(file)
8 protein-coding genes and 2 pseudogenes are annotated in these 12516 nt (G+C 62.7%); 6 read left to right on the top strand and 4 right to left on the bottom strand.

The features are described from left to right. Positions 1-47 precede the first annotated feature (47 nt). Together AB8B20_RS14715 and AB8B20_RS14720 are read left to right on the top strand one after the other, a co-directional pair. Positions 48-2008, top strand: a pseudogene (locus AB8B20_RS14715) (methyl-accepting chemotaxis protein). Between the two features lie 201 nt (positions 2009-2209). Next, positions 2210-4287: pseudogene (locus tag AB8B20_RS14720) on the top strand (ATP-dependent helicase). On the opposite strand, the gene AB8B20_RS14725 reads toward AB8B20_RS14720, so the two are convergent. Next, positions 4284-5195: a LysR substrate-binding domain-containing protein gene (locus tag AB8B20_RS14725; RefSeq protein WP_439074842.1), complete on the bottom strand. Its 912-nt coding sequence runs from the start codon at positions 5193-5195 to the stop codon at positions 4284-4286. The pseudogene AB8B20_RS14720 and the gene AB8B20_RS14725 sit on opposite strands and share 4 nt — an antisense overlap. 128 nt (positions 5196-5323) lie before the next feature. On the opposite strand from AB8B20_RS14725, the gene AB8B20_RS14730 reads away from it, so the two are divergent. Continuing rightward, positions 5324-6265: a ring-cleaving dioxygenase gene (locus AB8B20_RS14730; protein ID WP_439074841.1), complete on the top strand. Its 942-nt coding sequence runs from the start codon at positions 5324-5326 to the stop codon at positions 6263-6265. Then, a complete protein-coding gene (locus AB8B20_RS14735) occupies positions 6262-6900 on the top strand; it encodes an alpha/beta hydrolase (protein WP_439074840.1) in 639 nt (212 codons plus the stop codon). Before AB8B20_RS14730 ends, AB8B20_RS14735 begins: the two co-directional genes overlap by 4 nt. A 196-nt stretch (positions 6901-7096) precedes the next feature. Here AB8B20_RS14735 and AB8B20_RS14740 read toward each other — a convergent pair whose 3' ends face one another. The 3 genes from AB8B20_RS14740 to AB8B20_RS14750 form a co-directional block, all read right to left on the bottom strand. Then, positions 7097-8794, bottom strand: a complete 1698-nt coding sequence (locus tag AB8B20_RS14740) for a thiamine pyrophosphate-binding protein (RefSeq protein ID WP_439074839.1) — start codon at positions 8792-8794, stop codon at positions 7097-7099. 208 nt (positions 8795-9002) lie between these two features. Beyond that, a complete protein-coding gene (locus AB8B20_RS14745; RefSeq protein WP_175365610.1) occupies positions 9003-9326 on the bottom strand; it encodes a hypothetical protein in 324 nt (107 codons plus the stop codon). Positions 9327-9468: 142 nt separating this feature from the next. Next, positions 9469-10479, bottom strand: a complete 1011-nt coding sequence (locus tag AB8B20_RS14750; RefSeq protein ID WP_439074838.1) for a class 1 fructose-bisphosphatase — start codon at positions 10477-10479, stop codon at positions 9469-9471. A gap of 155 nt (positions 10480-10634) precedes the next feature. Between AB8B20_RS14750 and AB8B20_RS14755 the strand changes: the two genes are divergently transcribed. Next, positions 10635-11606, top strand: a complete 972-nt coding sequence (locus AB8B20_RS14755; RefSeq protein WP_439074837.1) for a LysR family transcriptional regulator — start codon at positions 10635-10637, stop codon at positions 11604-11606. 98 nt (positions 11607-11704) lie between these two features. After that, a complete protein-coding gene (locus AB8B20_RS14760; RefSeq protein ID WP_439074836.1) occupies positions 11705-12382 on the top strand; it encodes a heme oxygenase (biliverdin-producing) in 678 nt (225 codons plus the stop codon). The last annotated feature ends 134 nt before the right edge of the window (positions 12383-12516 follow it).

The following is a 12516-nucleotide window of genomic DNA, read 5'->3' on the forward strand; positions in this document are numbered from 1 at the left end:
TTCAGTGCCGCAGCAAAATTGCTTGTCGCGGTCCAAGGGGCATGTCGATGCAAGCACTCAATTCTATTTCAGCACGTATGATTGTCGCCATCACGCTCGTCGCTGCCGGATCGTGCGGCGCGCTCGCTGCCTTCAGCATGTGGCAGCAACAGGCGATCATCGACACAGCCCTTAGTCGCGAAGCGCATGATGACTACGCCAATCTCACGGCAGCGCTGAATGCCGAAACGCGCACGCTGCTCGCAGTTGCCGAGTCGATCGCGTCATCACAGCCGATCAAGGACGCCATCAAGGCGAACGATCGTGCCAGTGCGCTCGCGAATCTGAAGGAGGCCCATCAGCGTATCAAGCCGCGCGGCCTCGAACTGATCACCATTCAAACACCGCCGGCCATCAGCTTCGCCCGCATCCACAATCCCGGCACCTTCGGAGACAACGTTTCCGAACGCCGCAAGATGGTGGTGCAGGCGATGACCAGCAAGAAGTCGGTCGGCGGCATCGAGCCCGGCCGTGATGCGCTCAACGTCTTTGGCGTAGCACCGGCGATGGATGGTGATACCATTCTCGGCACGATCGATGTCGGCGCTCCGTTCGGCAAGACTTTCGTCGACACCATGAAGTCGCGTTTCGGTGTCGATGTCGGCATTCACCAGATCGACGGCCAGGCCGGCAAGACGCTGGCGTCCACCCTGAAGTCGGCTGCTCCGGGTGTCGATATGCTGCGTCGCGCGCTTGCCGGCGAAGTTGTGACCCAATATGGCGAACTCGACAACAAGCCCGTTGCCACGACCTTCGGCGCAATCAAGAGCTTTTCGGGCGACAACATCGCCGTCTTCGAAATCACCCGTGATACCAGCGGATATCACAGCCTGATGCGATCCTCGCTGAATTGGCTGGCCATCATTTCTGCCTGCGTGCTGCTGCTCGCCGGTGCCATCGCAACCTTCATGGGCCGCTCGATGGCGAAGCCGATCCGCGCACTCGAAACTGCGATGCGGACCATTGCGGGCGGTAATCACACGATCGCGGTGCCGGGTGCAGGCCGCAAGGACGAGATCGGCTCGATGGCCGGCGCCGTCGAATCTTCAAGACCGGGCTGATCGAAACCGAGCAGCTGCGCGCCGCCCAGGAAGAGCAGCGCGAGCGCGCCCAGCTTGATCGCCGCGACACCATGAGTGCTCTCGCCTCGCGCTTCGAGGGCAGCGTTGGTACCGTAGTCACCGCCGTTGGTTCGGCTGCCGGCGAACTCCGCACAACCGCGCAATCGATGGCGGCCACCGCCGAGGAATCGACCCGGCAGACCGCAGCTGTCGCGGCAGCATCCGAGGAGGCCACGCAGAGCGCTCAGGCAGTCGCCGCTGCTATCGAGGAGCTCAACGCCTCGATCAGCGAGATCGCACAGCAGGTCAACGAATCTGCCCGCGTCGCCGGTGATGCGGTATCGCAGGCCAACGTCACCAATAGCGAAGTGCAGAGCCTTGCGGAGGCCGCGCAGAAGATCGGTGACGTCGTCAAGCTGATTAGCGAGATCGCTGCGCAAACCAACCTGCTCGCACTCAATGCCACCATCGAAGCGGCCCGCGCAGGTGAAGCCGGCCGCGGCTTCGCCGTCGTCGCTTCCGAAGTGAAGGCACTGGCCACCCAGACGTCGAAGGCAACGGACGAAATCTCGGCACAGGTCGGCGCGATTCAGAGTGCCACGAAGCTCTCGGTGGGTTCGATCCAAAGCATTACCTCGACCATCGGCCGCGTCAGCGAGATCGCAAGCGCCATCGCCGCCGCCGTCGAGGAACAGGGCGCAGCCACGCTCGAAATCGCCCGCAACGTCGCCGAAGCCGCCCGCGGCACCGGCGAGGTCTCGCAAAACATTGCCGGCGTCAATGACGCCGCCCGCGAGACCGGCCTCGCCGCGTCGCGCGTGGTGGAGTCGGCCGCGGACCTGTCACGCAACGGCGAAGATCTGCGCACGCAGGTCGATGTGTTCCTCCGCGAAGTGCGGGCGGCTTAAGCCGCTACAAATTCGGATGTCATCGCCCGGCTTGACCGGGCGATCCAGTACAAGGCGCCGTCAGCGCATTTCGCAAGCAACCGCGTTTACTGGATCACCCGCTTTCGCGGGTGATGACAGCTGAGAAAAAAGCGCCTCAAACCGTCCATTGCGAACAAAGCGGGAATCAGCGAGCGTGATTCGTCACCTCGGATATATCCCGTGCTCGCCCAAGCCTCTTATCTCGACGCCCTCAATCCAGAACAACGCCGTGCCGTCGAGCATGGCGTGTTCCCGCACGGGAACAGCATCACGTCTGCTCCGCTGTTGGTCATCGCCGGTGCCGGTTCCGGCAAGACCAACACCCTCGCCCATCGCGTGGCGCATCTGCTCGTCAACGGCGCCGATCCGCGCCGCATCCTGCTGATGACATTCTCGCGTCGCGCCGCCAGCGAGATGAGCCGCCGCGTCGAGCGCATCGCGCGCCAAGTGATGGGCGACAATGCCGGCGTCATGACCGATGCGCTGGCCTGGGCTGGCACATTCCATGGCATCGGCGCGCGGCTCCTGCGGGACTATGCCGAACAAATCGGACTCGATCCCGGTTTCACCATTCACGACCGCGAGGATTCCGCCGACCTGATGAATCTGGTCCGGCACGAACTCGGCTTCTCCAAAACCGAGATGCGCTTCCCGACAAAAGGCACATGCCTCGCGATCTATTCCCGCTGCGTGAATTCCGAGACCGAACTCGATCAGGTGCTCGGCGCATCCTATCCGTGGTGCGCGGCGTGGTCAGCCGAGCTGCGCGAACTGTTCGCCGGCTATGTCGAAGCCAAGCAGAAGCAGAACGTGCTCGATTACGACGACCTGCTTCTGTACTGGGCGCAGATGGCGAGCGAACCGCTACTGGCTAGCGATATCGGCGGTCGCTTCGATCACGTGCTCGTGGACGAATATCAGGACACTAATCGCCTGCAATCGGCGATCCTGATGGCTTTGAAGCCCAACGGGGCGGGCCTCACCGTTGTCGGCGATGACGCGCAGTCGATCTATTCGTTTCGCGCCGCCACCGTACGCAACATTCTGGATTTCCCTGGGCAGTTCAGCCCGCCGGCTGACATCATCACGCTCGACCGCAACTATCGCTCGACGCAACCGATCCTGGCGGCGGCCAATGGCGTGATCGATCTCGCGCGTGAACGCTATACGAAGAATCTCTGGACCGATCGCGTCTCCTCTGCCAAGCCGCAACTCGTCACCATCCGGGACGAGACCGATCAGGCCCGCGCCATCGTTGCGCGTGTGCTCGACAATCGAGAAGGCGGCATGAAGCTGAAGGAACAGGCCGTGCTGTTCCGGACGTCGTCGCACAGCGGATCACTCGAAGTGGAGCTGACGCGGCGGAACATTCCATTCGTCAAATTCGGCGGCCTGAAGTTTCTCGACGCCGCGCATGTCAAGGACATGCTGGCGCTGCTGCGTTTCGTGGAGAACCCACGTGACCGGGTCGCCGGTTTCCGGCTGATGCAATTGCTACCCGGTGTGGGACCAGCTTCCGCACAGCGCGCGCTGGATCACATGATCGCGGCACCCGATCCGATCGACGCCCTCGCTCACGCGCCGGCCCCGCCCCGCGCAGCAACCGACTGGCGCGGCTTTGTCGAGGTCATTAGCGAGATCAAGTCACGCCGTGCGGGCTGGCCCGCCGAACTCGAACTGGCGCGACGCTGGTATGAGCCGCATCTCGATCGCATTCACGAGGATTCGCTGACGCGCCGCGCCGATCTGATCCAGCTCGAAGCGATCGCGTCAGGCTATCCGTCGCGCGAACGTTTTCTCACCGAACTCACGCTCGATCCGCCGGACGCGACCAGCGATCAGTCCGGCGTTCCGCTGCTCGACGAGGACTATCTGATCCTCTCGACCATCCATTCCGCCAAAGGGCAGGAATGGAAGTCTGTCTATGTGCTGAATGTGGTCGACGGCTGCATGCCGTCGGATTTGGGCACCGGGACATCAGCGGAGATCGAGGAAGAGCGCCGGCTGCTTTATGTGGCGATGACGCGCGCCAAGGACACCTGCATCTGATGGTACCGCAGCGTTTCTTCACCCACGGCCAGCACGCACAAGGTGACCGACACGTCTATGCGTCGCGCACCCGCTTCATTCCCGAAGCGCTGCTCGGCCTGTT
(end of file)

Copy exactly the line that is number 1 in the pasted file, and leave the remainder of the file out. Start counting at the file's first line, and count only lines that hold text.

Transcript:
8 protein-coding genes and 2 pseudogenes are annotated in these 12516 nt (G+C 62.7%); 6 read left to right on the top strand and 4 right to left on the bottom strand.